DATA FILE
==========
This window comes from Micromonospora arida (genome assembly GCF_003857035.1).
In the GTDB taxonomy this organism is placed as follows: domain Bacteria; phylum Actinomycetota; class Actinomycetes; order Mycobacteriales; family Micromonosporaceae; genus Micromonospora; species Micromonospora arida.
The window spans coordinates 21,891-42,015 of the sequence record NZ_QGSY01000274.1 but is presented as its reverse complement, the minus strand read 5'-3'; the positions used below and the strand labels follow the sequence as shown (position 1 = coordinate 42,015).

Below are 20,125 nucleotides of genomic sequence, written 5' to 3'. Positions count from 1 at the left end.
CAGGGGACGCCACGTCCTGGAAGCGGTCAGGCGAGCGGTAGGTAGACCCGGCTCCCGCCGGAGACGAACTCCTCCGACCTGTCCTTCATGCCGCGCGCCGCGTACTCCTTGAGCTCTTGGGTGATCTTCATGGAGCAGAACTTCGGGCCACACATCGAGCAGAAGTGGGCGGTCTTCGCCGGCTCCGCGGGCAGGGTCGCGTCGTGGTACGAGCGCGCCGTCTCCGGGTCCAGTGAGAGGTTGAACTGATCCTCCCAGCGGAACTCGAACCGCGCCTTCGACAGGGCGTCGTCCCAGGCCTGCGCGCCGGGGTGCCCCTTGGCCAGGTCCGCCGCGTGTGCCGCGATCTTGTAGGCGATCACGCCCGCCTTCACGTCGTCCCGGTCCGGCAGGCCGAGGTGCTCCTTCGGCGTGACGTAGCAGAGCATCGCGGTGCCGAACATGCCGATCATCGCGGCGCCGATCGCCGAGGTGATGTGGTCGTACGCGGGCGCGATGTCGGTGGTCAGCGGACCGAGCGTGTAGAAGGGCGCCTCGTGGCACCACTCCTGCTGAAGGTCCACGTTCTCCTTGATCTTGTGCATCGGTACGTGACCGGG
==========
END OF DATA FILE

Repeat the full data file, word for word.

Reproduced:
This window comes from Micromonospora arida (genome assembly GCF_003857035.1).
In the GTDB taxonomy this organism is placed as follows: domain Bacteria; phylum Actinomycetota; class Actinomycetes; order Mycobacteriales; family Micromonosporaceae; genus Micromonospora; species Micromonospora arida.
The window spans coordinates 21,891-42,015 of the sequence record NZ_QGSY01000274.1 but is presented as its reverse complement, the minus strand read 5'-3'; the positions used below and the strand labels follow the sequence as shown (position 1 = coordinate 42,015).

Below are 20,125 nucleotides of genomic sequence, written 5' to 3'. Positions count from 1 at the left end.
CAGGGGACGCCACGTCCTGGAAGCGGTCAGGCGAGCGGTAGGTAGACCCGGCTCCCGCCGGAGACGAACTCCTCCGACCTGTCCTTCATGCCGCGCGCCGCGTACTCCTTGAGCTCTTGGGTGATCTTCATGGAGCAGAACTTCGGGCCACACATCGAGCAGAAGTGGGCGGTCTTCGCCGGCTCCGCGGGCAGGGTCGCGTCGTGGTACGAGCGCGCCGTCTCCGGGTCCAGTGAGAGGTTGAACTGATCCTCCCAGCGGAACTCGAACCGCGCCTTCGACAGGGCGTCGTCCCAGGCCTGCGCGCCGGGGTGCCCCTTGGCCAGGTCCGCCGCGTGTGCCGCGATCTTGTAGGCGATCACGCCCGCCTTCACGTCGTCCCGGTCCGGCAGGCCGAGGTGCTCCTTCGGCGTGACGTAGCAGAGCATCGCGGTGCCGAACATGCCGATCATCGCGGCGCCGATCGCCGAGGTGATGTGGTCGTACGCGGGCGCGATGTCGGTGGTCAGCGGACCGAGCGTGTAGAAGGGCGCCTCGTGGCACCACTCCTGCTGAAGGTCCACGTTCTCCTTGATCTTGTGCATCGGTACGTGACCGGG